I played almost no standard last week, and I had no time to read or watch any material about it either, so I was as unprepared as one can be. Standard did not conceptually change much since the last round of bans. It is Growth Spiral everywhere, with Temur Reclamation leading the way and Bant Ramp not that far behind. Still, small things change. People are bored by the best decks and like to try other options, and these options seem to shift and change quite a lot since M21. Initially, sacrifice decks (Jund and Rakdos) were popular T2 choices, followed by a wave of mono-colored aggro decks (first green, followed by black and recently white).
I am not a great fan of the Growth Spiral decks, so I looked into the Channel Fireball deck vault and figured out Mono-Green Aggro sounds fun. Casting big beasts and turning them sideways should not be that hard. I managed to play only one game with it before the tournament, though.
Deck 4 Barkhide Troll 2 Gemrazer 4 Lovestruck Beast 4 Pelt Collector 4 Questing Beast 2 Ram Through 1 Ranger's Guile 4 Scavenging Ooze 4 Stonecoil Serpent 2 The Great Henge 3 Vivien, Arkbow Ranger 2 Yorvo, Lord of Garenbrig 4 Castle Garenbrig 19 Forest 1 Mobilized District Sideboard 2 Gemrazer 2 Heroic Intervention 4 Oakhame Adversary 2 Ram Through 4 Shifting Ceratops 1 The Great Henge
G1 was a surprising Temur Clover (adventures) played by a streamer Matías Arvigo. I lost the first game because of a stupid mistake where I did not take time to properly evaluate plays when I had lethal. I had a Vivien and three creatures. The opponent had three life and an empty board. I knew he wished Unsummon and Redcap Melee from the sideboard, and he had precisely two mana open to cast them. I managed to not win that game by putting Vivien’s +1/+1 counters on incorrect creatures. I kept a risky, greedy hand in the second game and was punished by it. Opponent placed a Clover in T2, and I did not have the third land to cast that Gemrazer.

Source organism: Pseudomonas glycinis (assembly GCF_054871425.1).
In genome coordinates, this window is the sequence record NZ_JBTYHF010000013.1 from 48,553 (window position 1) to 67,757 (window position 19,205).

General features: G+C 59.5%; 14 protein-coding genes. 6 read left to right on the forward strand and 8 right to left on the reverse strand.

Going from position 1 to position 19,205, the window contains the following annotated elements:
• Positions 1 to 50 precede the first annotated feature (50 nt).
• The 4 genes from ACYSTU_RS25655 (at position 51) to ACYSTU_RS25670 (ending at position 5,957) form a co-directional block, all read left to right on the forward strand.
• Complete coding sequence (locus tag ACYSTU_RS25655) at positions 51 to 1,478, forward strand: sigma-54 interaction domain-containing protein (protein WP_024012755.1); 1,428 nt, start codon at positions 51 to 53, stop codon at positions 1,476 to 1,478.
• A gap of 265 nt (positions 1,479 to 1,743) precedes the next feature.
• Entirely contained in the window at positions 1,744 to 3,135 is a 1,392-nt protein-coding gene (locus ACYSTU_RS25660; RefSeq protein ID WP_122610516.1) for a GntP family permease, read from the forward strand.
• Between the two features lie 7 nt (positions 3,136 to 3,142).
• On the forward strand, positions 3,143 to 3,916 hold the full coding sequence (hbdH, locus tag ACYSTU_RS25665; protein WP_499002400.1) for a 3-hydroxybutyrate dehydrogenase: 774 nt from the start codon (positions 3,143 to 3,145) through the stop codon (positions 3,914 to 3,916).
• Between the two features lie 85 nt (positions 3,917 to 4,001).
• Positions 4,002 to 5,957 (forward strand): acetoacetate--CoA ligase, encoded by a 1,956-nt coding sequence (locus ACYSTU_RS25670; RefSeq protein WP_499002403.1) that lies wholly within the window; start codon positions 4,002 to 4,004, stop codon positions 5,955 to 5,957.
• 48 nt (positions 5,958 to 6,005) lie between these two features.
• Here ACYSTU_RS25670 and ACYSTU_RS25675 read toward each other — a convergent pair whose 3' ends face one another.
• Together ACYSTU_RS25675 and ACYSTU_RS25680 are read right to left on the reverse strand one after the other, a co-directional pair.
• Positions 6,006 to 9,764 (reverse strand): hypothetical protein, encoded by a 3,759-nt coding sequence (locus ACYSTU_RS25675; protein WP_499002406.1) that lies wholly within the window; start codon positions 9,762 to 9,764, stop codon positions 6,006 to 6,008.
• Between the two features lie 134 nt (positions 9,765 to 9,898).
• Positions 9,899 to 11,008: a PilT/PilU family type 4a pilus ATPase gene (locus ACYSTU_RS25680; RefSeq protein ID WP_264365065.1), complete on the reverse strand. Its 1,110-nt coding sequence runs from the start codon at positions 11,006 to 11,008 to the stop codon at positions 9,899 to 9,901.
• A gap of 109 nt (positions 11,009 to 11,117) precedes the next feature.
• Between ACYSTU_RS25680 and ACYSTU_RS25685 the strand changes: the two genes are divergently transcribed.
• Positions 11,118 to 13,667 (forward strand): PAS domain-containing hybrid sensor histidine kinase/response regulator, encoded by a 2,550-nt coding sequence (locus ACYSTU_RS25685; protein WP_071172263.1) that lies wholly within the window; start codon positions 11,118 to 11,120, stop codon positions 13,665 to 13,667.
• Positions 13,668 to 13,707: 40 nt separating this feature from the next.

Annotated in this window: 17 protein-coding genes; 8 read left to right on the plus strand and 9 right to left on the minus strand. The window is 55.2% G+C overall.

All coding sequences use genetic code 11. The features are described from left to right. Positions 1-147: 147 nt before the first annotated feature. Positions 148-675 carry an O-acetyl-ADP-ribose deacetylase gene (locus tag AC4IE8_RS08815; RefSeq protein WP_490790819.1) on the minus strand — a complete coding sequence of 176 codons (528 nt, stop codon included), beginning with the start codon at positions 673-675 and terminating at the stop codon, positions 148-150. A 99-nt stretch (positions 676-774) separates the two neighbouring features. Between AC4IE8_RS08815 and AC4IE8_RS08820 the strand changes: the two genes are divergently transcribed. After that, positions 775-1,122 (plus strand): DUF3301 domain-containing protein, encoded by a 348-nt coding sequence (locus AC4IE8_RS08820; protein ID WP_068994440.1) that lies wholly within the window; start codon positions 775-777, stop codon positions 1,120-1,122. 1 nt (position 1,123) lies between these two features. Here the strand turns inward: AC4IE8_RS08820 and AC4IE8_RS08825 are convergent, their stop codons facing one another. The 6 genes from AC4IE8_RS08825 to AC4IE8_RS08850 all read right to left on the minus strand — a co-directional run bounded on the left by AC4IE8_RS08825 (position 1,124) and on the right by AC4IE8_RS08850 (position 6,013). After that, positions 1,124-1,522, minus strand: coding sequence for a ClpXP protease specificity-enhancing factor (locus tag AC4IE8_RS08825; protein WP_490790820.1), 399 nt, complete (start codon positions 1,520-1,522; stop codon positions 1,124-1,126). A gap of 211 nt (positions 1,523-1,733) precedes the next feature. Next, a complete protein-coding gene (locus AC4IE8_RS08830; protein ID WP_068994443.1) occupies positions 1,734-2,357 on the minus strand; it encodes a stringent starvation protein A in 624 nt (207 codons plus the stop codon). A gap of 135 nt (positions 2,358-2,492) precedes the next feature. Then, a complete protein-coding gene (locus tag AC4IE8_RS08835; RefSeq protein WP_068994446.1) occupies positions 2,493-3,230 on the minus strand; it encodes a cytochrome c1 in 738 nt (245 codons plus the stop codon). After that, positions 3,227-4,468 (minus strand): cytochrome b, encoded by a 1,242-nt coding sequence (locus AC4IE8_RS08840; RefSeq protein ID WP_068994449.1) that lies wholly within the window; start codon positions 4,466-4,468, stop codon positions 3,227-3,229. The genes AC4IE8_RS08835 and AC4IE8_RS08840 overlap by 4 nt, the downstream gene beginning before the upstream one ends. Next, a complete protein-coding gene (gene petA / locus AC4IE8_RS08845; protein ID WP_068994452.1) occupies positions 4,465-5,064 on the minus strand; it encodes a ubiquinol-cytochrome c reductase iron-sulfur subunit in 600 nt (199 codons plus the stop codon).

G2 was a Bant Ramp piloted by Tomonori Hirami, a Hareruya Hope. I was quite close in both games, but Nissa and Uro always clogged the board enough, and I could not get the lethal through. I felt utterly destroyed by ECD, Teferi, and Aether Gust. I did quite a lot of damage, but it was always offset by Uro and Krasis. I guess better decks are just better?
I played a mirror in G3. Opponent curved Elf → Ooze → Lovestruck Giant → Great Henge in the first game, hard to beat that. I got mana screwed in the second game, never got the fourth land.
Is keeping playing worth it?
Apparently, many people only play to get to day two and drop after a second or third loss. I still feel I gain experience playing (semi-)competitive games in later rounds, so I continued. I was not taking notes, though! One thing to observe during a long tournament is fatigue. I really noticed how less motivated, less alert, and overall more tired I am during the day. I guess that is also a reason why to keep playing, even if you end up playing weird decks and not that challenging opponents.
Like I mentioned, I was not taking notes in the rest of the tournament. I beat Red Aggro in the G4, and it felt very straightforward. Green dudes are just bigger and on the board soon enough to stop the aggressive red creatures. You just need to respect the Embercleave. I lost the next two games against an Abzan Aggro (I do not remember the details of that deck, unfortunately) and Bant Ramp. Then, I won the last two games, both against Azorius Control.
The experience playing was nice. The online system for running the game is pretty polished, although it apparently has some backend issues. The tournament felt more competitive than any other Magic tournament I have ever played. Especially the first rounds were ruthless without any slack: optimal decks, right decisions, apparently experienced players. The opponent quality dropped noticeably in the later rounds. After this tournament, I am pretty sure I need to prepare properly next time: I cannot merely show up and play, and expect any good results.